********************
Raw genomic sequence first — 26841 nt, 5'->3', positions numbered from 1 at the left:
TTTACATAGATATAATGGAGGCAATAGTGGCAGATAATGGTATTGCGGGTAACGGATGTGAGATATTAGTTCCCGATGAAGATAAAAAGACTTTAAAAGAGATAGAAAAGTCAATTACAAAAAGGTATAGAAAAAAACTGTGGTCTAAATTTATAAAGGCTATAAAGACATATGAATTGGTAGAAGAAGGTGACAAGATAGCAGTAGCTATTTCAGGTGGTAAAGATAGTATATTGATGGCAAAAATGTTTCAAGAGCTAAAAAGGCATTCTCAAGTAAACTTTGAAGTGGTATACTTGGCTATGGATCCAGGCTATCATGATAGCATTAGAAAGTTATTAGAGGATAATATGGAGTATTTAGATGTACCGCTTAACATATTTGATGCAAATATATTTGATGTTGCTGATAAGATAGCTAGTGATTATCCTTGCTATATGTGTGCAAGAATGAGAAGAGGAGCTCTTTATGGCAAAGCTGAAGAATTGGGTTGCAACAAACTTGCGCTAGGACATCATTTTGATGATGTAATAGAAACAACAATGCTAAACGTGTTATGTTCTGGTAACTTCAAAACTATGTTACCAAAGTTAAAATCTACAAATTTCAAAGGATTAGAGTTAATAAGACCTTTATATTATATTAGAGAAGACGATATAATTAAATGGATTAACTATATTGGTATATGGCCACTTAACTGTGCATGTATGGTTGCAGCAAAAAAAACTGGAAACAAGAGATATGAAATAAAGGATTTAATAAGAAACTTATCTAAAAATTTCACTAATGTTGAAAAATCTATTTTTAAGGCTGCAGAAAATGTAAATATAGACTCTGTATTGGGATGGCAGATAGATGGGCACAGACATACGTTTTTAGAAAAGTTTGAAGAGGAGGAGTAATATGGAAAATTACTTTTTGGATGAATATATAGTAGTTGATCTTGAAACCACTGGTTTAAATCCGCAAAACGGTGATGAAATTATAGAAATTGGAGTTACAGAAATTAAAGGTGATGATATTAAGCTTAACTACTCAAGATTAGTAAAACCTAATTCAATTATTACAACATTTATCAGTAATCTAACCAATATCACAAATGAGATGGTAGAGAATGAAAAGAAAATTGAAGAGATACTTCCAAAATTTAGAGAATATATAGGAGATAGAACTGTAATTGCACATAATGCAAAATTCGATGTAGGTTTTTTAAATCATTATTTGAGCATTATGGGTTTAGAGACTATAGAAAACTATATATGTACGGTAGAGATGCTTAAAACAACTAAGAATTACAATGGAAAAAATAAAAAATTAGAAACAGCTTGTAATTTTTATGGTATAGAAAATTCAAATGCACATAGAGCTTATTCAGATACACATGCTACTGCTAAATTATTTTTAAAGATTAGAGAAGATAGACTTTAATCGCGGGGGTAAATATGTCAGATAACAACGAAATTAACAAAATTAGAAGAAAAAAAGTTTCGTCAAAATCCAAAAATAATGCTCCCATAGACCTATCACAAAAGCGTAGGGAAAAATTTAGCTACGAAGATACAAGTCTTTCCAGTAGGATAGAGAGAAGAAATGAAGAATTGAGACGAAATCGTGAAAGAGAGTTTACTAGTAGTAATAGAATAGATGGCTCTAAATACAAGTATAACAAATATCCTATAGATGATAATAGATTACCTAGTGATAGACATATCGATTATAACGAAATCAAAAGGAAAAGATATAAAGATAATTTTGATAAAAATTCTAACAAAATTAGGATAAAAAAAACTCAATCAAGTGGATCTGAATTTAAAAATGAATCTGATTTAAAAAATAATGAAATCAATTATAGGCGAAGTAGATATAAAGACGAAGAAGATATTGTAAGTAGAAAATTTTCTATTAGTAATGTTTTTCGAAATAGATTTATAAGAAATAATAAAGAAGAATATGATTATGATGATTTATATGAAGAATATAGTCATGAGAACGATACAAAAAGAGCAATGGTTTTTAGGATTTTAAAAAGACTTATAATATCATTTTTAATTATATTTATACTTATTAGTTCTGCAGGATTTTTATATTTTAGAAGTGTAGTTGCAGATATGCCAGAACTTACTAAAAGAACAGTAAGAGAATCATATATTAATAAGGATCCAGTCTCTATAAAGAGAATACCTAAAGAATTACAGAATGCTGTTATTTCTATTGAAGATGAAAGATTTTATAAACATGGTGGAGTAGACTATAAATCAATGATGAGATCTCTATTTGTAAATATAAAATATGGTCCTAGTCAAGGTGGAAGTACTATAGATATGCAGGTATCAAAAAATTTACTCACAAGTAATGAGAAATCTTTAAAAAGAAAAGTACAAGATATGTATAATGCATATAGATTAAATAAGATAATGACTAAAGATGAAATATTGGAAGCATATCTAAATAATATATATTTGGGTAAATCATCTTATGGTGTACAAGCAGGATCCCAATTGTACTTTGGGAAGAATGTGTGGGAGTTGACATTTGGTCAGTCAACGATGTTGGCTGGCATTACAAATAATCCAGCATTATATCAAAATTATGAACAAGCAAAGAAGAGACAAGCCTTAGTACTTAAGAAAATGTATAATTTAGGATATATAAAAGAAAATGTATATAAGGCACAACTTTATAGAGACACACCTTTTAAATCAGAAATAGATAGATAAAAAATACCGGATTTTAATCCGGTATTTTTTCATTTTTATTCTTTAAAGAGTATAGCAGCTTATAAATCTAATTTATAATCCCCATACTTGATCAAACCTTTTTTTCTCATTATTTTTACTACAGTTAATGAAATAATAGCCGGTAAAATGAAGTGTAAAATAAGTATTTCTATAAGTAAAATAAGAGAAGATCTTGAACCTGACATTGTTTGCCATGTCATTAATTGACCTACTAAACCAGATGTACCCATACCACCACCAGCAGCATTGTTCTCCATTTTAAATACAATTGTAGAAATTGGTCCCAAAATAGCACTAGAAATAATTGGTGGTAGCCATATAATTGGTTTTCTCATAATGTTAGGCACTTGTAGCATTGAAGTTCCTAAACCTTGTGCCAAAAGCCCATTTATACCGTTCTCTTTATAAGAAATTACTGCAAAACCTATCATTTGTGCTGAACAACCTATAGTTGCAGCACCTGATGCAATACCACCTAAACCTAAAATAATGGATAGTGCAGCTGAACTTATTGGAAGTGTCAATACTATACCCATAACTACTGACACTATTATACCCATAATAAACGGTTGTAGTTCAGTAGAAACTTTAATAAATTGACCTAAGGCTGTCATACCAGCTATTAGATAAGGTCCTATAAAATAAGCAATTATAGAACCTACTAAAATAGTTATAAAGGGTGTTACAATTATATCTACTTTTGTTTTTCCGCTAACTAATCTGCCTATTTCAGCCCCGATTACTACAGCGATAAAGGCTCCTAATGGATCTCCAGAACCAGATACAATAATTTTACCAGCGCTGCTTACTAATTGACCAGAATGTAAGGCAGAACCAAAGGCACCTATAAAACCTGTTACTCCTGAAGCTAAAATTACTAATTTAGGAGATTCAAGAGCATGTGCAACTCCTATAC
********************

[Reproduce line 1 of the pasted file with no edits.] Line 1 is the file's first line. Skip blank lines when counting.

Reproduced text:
Raw genomic sequence first — 26841 nt, 5'->3', positions numbered from 1 at the left: